Main | Chest & Back | Legs & Shoulders | Biceps & Triceps | Abs

Kris Gethin is stronger than most men. He's an absolute beast in the gym, but even he has weaknesses. At Ironworks Gym in 2011, Team Grenade athlete James St. Leger found one such weakness: Gethin's core. After Gethin pushed St. Leger through a brutal DTP arms assault, St. Leger turned the tables and put Kris through an intense abs session. Think you can handle the workout that nearly dropped Gethin to his knees?

This is not your typical core workout. There are no mats, no Bosu balls, and certainly no supportive trainer shouting, "Good job, Ace!" This workout is built on five difficult movements that will reveal your every weakness. Grab a spotter and check your gut.

All of the lifts in this workout employ "working rest," in which your only rest period is while your partner performs the lift. As soon as your partner is done, it's your turn. If you reach failure before you finish a set, then use rest-pause reps to finish. Some exercises go to failure, but don't give up too easily. "Any new exercise is going to shock the system," St. Leger says. "You will struggle."

The more core strength you have, the more you will be able to lift. All of these exercises incorporate overall core strength with a standard crunch movement.

Team Grenade's Core Killer
Weighted Sit-Ups - With Bands
Use barbell if possible.
1 set, 10-15 reps (warm-up set with unloaded bar)
2 sets, 8-12 reps (add weight each set)
+ 5 more exercises


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Exercise 1. Decline bench overhead barbell sit-up

On a decline bench, hold a barbell with a shoulder-width grip. Lift your core upward until the bar is pressed overhead. Rotate your shoulders at the top of the movement to keep the bar moving in a straight vertical line. The negative portion is a controlled crunch—don't just plop down.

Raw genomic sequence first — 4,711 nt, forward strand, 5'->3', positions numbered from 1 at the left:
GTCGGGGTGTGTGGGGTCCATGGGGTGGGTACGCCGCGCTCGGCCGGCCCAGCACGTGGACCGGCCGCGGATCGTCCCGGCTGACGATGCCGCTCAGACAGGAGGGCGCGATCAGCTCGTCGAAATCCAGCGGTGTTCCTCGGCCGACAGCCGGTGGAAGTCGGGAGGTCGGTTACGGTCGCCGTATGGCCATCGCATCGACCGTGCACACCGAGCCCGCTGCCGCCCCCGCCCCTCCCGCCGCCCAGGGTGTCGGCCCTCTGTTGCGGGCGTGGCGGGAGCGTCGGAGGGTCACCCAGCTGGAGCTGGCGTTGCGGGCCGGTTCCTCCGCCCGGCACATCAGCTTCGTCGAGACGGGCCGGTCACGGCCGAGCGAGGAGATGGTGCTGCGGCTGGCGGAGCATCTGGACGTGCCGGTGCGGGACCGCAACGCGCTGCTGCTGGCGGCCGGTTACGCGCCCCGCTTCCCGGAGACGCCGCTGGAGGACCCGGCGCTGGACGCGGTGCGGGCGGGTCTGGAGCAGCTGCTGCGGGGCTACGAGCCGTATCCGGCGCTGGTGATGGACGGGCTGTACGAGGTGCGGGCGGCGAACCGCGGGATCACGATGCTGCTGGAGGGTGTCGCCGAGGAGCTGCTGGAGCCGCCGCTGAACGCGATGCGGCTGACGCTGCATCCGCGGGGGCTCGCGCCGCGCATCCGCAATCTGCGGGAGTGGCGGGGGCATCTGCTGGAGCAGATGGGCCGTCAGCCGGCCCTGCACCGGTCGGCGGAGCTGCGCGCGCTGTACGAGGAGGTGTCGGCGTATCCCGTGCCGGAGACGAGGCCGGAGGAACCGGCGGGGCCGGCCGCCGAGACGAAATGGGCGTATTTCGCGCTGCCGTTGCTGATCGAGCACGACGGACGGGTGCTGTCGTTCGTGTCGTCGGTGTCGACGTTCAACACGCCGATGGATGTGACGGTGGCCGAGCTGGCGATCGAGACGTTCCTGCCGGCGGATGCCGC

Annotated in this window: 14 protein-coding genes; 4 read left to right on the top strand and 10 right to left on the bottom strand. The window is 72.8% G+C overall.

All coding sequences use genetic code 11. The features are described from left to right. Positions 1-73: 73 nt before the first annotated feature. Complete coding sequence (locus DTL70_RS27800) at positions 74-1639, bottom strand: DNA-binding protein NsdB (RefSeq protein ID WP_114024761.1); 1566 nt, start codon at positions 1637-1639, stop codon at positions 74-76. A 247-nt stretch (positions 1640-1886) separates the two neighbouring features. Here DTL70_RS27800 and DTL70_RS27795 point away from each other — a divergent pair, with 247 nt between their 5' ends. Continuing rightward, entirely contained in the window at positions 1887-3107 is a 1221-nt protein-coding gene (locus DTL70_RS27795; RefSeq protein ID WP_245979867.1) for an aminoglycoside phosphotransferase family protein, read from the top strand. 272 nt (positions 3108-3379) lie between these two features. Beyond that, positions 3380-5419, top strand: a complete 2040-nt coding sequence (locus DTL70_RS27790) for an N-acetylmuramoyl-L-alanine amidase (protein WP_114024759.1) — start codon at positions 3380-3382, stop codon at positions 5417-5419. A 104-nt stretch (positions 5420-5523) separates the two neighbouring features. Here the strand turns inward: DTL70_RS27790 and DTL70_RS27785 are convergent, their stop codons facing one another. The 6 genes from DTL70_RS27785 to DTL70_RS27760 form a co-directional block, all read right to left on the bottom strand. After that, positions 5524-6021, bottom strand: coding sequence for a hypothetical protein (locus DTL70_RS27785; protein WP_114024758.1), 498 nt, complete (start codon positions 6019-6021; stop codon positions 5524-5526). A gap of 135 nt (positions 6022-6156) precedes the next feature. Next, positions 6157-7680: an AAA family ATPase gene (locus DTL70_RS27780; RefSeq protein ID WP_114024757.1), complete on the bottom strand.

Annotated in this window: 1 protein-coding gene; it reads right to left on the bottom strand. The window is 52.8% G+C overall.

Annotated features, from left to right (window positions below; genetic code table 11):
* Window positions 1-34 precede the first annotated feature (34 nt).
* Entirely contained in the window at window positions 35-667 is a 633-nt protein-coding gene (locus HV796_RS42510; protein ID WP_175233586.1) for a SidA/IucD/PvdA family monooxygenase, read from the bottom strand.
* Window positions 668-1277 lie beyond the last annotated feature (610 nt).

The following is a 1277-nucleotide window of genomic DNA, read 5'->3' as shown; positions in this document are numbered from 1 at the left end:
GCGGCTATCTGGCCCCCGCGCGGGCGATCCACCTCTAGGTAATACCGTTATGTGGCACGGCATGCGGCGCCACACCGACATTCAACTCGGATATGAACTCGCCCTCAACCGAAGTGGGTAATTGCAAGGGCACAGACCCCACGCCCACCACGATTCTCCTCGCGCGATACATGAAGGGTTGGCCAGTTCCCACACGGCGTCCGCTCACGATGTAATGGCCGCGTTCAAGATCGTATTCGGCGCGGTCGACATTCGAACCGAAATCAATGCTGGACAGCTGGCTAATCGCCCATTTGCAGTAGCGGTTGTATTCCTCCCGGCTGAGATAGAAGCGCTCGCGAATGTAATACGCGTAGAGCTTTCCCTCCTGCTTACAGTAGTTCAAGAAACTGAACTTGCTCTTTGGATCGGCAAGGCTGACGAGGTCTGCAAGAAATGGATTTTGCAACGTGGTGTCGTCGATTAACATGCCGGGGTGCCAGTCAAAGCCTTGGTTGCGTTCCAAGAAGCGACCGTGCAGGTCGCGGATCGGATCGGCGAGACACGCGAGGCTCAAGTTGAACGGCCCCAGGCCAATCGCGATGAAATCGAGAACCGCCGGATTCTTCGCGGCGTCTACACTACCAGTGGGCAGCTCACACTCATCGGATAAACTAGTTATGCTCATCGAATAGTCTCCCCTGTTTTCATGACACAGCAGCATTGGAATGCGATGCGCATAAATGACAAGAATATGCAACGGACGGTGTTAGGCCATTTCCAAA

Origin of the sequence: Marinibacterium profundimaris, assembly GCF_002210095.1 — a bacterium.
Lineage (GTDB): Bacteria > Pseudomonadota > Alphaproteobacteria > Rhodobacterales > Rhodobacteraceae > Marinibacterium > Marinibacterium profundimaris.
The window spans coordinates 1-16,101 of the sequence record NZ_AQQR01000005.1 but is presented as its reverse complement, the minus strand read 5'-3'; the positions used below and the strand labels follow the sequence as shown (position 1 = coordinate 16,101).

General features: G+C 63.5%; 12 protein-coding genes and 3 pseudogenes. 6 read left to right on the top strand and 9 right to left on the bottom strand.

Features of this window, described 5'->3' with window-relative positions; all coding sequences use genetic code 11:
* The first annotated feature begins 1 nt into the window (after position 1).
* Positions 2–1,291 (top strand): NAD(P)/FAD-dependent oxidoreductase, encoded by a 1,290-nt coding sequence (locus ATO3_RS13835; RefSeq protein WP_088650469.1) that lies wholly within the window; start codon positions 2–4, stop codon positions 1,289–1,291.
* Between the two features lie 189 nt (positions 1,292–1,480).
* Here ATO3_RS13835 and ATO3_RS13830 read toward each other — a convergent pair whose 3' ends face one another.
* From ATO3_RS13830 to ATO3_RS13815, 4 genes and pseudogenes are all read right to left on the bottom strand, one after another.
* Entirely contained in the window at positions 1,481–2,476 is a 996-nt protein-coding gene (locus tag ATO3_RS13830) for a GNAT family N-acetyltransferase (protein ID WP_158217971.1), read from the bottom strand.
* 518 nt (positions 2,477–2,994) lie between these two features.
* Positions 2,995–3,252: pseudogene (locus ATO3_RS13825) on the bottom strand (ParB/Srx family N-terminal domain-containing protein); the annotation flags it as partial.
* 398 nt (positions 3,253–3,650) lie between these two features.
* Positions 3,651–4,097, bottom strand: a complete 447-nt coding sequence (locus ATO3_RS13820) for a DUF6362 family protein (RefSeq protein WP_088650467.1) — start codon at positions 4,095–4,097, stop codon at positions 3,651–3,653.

Although you add weight on each set, don't go overboard. James and Kris only added 20 pounds to the first set, and 10 to the second.

Exercise 2. Windmill

Hang from a pull-up bar with a wide grip. Let your legs hang straight down, and then deliberately raise and move your legs from left to right like a windshield wiper. Lift your legs up in a controlled, half-circle motion. Keep your legs as straight as possible and lift them as high as possible. Do not bend the knees; keep your feet together. Your grip will fail before your abs reach fatigue.

Exercise 3. Toes-to-Bar

Take a wide grip on a pull-up bar. Extend your feet down, then bring your knees up to your chest and touch your toes to the pull-up bar above your head. Try to keep your knees in tight and extend them after they rise above your hips. To make the movement more difficult, keep your legs extended throughout the exercise; it will change the lever length in the movement, making your legs heavier.

Exercise 4. Upside-Down Crunch

Hang upside down from a pull-up bar using hooks around your ankles. Relax your feet and ankles and trust the apparatus to hold you. Once you are settled, perform very slow crunches. Do not let your body swing. Put your arms out to your sides to help stabilize your swing.

For the second set, hold a 10-pound (5 kg) weight in your hands while suspended. Perform straight crunches, then oblique crunches on each side. Once you hit failure, hold your arms out at a 90-degree angle with the weight extended. Perform this isometric hold until failure. For even more difficulty, add a side twist to the static hold.

  • This exercise is not recommended for people with high blood pressure.
  • A spotter or training partner is imperative for this exercise. Do not try this alone.
  • Because the blood rushes to your head, do not perform this for more than a minute.

Exercise 5. Plank Variations

Lie down on the gym floor and lift your weight onto your elbows and toes. Keep your back straight and hold the position. Shift your weight every 30 seconds. Start on both elbows, then roll over to a side plank, then roll to your other side to finish the set. Never let your knees or core touch the ground.

If these planks are too easy, add motion. Rock forward and backward, dip the shoulders down and up, lift one foot off the floor, lift one arm and one leg off the floor, or place a weight on your hips. "[The plank] depends on how adventurous and how strong you are," St. Leger says. Make sure to push your hips forward; don't dip your chest.

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